Food for thought from Larry Hurtado:
In the Roman era, “religion” (our term, not theirs) was typically a set of cultic performances, mainly sacrifice/gifts to gods. People liked the gods to do things for them, and the gods liked gifts. So, it was a convenient exchange. You could offer a god a gift to ask for a boon, or in thanks for one. There were also regular sacrificial rites, at periodic times, essentially to keep the god in a positive relationship with you, your city, nation, etc.
This produced physical evidence of “religion.” There were sacred places, and shrines or temples built. There were altars, and images of the gods. There were “ex voto” objects purchased and given to the temple/god in thanks for answered prayers. Substantial gifts would often also involve an inscription (just so the god and other people didn’t overlook who gave the gift). These “dedicatory” inscriptions form the main part of the data that Collar studies on the cult of Jupiter Dolichenus, for example.
But early Christianity (in the first three centuries CE) didn’t have shrines or temples, or altars, or cult-images, and no sacrifice was involved. So, no dedicatory inscriptions or ex voto objects, or whatever. (The earliest church structure thus far identified firmly is the famous Dura Europos one dated in the 3rd century CE. But it didn’t include an altar or image or such.)
Instead, early Christianity was heavily the propagation of teaching about the Christian God’s purposes and will for human life, which included the formation of responsive groups (“ekklesias”) called to exhibit the way of life demanded by the God. There were, to be sure, cultic/worship actions and rites, e.g., baptism invoking Jesus’ name as the entrance rite, and the sacred shared meal. But early Christianity didn’t generate the kinds of physical objects generated/used by other religious groups of the time.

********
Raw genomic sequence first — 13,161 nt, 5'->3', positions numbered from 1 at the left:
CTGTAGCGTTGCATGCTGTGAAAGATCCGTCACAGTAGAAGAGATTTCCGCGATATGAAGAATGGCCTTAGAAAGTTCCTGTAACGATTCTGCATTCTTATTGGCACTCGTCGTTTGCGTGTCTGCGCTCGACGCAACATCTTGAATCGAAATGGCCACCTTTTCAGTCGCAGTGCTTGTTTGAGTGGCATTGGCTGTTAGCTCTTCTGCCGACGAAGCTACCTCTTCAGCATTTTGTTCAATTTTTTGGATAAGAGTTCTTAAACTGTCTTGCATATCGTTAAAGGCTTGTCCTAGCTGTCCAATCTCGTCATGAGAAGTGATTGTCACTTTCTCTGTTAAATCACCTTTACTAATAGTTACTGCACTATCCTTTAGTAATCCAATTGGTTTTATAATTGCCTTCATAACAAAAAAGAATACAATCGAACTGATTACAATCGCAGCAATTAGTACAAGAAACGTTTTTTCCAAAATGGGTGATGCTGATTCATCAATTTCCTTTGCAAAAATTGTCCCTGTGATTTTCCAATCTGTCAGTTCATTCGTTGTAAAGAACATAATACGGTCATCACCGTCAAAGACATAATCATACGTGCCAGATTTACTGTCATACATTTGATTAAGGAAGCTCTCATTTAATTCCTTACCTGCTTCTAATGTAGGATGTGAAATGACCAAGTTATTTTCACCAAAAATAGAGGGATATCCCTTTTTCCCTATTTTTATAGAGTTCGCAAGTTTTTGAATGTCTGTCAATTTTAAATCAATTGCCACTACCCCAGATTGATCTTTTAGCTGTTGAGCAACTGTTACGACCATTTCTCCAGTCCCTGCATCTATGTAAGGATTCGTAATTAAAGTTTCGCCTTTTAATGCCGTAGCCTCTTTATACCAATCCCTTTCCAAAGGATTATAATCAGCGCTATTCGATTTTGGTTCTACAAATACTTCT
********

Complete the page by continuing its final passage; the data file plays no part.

Indeed, some scholars (e.g., Edwin Judge) even urge that early Christianity can’t be called a “religion” in the terms applicable in the Roman world, and should be classified as a peculiar “philosophy” instead. For my part, I still prefer to classify early Christianity as a peculiar kind of Roman-era “religion,” although I grant that it exhibits a number of features that are more commonly found among some philosophical groups of that time.